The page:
“Yea,” Tad added another shrimp and sent his line back to the sea. “That seems to be a trend for me today. Well, good luck to us both.”

Jedidiah nodded in agreement. They both fell back into the sleepy state of waiting. The sun was falling at their backsides, two hours shy of connecting with the horizon. Again, no bites, no nibbles tapped on Tad’s line. The water below them was growing ever darker, more menacing with the fading sunlight.


Jedidiah’s reel screamed, making them jolt back to life. His line was taut, his reel failing to slow the fish down. Jed fumbled to click the button, upping the drag until the reel could hold fast. He pulled and reeled, pulled and reeled. Jed stumbled backwards, putting his weight into the fight. The reel clicked and whined on occasion as the fish fought back. Sweat was dripping off Jed’s chin, the old man panting as his arms shook.

Looking over to Tad, he was panicking, “I’m gonna need your help to lug this one in!”

Tad rushed to his side, gripping the pole with Jed. The old man sighed, happy to get some reprieve. The tugging on the line made the pole wiggle and dance in their grip. The strength of the beast was startling. Tad realized Jed had backed away from the railing in fear of being pulled over! Whatever he had, it was fast and large. An hour had passed as they worked together to pull, then lean forward to reel, which led into another strong pull. One last tug from them and they felt the fish’s will to fight dissipate and allowed the line to drag him closer to the pier. They reeled in the unknown behemoth, eager to see what Jed had caught. Approaching the railing with caution at the sound of splashing, Tad leaned over, shocked to see Jedidiah had hooked a monstrous fish.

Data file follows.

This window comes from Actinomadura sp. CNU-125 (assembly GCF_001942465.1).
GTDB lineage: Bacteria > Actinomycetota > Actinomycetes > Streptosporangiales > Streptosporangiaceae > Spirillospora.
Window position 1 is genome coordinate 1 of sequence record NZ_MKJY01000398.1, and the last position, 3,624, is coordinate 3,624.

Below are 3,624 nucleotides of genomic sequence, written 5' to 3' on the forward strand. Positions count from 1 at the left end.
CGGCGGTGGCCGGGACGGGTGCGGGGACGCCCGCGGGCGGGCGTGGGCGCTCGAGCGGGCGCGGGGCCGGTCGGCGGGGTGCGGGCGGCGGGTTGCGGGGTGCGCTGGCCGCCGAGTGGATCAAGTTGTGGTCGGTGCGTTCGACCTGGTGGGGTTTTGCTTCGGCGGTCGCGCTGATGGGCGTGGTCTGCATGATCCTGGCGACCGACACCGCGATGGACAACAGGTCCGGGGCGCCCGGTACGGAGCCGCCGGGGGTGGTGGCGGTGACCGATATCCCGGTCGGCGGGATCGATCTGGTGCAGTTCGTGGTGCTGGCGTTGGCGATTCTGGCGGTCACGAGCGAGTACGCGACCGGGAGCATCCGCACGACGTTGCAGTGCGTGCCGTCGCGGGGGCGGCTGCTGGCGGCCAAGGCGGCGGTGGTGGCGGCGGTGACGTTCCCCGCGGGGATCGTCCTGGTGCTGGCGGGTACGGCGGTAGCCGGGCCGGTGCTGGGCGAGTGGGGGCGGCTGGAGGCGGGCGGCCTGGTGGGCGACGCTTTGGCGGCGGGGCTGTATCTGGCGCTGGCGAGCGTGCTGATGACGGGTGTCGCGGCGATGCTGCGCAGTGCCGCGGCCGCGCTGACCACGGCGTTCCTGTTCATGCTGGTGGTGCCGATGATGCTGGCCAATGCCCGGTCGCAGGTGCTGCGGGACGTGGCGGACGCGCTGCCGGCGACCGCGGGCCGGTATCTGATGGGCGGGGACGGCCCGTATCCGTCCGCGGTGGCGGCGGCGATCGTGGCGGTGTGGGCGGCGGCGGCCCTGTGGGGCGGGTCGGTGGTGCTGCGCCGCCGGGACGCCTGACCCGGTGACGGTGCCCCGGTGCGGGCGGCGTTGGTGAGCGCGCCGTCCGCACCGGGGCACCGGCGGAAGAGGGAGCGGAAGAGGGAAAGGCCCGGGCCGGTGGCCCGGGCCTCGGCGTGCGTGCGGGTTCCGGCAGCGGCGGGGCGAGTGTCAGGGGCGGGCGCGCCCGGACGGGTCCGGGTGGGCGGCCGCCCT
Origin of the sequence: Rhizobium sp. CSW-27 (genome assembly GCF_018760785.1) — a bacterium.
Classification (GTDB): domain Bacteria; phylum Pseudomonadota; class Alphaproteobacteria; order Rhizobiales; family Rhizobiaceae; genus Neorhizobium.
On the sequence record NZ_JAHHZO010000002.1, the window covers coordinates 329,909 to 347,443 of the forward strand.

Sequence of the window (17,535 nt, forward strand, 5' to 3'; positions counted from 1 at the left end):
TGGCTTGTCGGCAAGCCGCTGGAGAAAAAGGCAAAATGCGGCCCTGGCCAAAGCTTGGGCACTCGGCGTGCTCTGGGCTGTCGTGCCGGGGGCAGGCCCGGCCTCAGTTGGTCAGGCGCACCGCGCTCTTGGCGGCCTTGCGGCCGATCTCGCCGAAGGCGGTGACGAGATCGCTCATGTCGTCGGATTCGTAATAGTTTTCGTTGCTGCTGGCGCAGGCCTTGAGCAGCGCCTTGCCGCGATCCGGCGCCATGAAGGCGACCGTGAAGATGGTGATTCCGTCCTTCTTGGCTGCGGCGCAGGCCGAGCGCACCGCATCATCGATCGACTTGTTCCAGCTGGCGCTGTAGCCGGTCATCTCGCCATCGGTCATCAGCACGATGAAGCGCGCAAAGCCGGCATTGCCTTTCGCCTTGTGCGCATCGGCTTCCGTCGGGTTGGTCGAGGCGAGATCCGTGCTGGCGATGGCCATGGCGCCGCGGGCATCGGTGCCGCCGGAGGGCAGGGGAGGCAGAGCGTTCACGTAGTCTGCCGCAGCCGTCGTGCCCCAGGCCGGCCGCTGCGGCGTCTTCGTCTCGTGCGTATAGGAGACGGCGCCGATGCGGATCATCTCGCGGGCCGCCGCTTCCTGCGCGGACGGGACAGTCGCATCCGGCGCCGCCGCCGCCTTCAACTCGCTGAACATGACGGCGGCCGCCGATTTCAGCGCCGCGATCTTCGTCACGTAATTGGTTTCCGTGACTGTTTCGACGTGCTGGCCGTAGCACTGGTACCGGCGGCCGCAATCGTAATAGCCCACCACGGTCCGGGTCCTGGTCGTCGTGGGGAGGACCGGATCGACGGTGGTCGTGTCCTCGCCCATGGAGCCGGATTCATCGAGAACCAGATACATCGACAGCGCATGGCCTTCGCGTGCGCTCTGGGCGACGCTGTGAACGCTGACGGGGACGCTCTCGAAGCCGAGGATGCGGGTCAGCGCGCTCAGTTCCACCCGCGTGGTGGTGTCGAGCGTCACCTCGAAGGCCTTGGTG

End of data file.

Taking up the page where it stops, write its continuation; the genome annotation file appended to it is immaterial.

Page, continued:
“What is it!” Jed was still reeling in the slack. “What did I hook into?”

“It’s… it’s a giant seahorse!” Tad ran for his gear, he knew he had an old rope somewhere. “We’re gonna need to rope him to get him up and over or the line might snap!”

Rushing back to the railing, Tad made a slipknot at one end. Skillfully, he managed to land the loop over the tail of the panting orange and chestnut beast. Putting a foot in the railing, Tad leaned his weight into the rope, leveraging the seahorse up. It took all their strength to grab the man-sized creature and roll it up and over the railing. All three fell onto the dock. Light burst from the seahorse when it hit the wooden deck. Before their eyes, the seahorse shifted into a massive chestnut colored horse. He had thick heavy muscles and a long orange mane and tail. It snorted and whinnied at Jedidiah as if to acknowledge the old man had earned the title of being his owner. Blinking, Tad was floored to have seen so many miracles caught off the end of the pier. Looking over to Jed, he had climbed to his feet and was dancing.